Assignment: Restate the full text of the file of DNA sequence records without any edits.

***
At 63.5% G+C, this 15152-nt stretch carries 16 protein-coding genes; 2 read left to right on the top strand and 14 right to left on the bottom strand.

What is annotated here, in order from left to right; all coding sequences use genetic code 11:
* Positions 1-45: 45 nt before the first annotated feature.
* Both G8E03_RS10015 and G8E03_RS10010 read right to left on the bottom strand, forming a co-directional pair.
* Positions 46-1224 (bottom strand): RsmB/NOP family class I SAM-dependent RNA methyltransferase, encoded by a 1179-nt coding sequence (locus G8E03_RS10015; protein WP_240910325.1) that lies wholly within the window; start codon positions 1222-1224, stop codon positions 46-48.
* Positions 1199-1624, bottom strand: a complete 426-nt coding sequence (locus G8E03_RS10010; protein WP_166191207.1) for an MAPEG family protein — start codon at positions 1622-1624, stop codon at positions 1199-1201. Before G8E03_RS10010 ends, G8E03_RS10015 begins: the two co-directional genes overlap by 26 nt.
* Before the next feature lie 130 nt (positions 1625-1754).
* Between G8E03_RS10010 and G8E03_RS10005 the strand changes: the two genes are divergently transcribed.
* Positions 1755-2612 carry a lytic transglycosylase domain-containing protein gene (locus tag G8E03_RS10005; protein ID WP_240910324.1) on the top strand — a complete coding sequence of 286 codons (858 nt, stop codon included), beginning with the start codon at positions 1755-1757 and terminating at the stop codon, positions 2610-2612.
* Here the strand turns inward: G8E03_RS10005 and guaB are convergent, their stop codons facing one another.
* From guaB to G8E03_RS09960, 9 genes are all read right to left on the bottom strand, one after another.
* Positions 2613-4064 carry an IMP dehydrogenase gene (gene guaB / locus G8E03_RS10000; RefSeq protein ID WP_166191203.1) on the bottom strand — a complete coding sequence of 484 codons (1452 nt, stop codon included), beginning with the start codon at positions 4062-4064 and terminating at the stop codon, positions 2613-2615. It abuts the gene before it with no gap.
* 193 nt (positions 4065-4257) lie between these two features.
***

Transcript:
At 63.5% G+C, this 15152-nt stretch carries 16 protein-coding genes; 2 read left to right on the top strand and 14 right to left on the bottom strand.

What is annotated here, in order from left to right; all coding sequences use genetic code 11:
* Positions 1-45: 45 nt before the first annotated feature.
* Both G8E03_RS10015 and G8E03_RS10010 read right to left on the bottom strand, forming a co-directional pair.
* Positions 46-1224 (bottom strand): RsmB/NOP family class I SAM-dependent RNA methyltransferase, encoded by a 1179-nt coding sequence (locus G8E03_RS10015; protein WP_240910325.1) that lies wholly within the window; start codon positions 1222-1224, stop codon positions 46-48.
* Positions 1199-1624, bottom strand: a complete 426-nt coding sequence (locus G8E03_RS10010; protein WP_166191207.1) for an MAPEG family protein — start codon at positions 1622-1624, stop codon at positions 1199-1201. Before G8E03_RS10010 ends, G8E03_RS10015 begins: the two co-directional genes overlap by 26 nt.
* Before the next feature lie 130 nt (positions 1625-1754).
* Between G8E03_RS10010 and G8E03_RS10005 the strand changes: the two genes are divergently transcribed.
* Positions 1755-2612 carry a lytic transglycosylase domain-containing protein gene (locus tag G8E03_RS10005; protein ID WP_240910324.1) on the top strand — a complete coding sequence of 286 codons (858 nt, stop codon included), beginning with the start codon at positions 1755-1757 and terminating at the stop codon, positions 2610-2612.
* Here the strand turns inward: G8E03_RS10005 and guaB are convergent, their stop codons facing one another.
* From guaB to G8E03_RS09960, 9 genes are all read right to left on the bottom strand, one after another.
* Positions 2613-4064 carry an IMP dehydrogenase gene (gene guaB / locus G8E03_RS10000; RefSeq protein ID WP_166191203.1) on the bottom strand — a complete coding sequence of 484 codons (1452 nt, stop codon included), beginning with the start codon at positions 4062-4064 and terminating at the stop codon, positions 2613-2615. It abuts the gene before it with no gap.
* 193 nt (positions 4065-4257) lie between these two features.